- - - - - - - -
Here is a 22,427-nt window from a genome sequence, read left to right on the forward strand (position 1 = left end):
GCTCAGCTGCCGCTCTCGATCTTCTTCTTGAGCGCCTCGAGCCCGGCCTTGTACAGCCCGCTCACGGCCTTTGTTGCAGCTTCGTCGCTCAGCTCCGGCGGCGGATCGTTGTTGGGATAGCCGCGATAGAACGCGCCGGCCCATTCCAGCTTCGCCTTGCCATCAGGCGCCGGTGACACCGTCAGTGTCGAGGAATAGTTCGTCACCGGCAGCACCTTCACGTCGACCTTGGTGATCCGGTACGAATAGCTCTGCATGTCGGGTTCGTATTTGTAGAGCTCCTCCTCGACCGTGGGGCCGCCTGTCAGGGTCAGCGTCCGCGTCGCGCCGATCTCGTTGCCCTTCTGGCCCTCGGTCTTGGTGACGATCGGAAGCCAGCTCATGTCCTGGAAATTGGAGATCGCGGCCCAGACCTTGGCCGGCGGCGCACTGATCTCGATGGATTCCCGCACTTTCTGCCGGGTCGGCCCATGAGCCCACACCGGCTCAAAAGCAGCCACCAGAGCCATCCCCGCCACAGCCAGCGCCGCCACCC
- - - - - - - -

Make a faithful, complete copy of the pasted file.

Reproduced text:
Here is a 22,427-nt window from a genome sequence, read left to right on the forward strand (position 1 = left end):
GCTCAGCTGCCGCTCTCGATCTTCTTCTTGAGCGCCTCGAGCCCGGCCTTGTACAGCCCGCTCACGGCCTTTGTTGCAGCTTCGTCGCTCAGCTCCGGCGGCGGATCGTTGTTGGGATAGCCGCGATAGAACGCGCCGGCCCATTCCAGCTTCGCCTTGCCATCAGGCGCCGGTGACACCGTCAGTGTCGAGGAATAGTTCGTCACCGGCAGCACCTTCACGTCGACCTTGGTGATCCGGTACGAATAGCTCTGCATGTCGGGTTCGTATTTGTAGAGCTCCTCCTCGACCGTGGGGCCGCCTGTCAGGGTCAGCGTCCGCGTCGCGCCGATCTCGTTGCCCTTCTGGCCCTCGGTCTTGGTGACGATCGGAAGCCAGCTCATGTCCTGGAAATTGGAGATCGCGGCCCAGACCTTGGCCGGCGGCGCACTGATCTCGATGGATTCCCGCACTTTCTGCCGGGTCGGCCCATGAGCCCACACCGGCTCAAAAGCAGCCACCAGAGCCATCCCCGCCACAGCCAGCGCCGCCACCC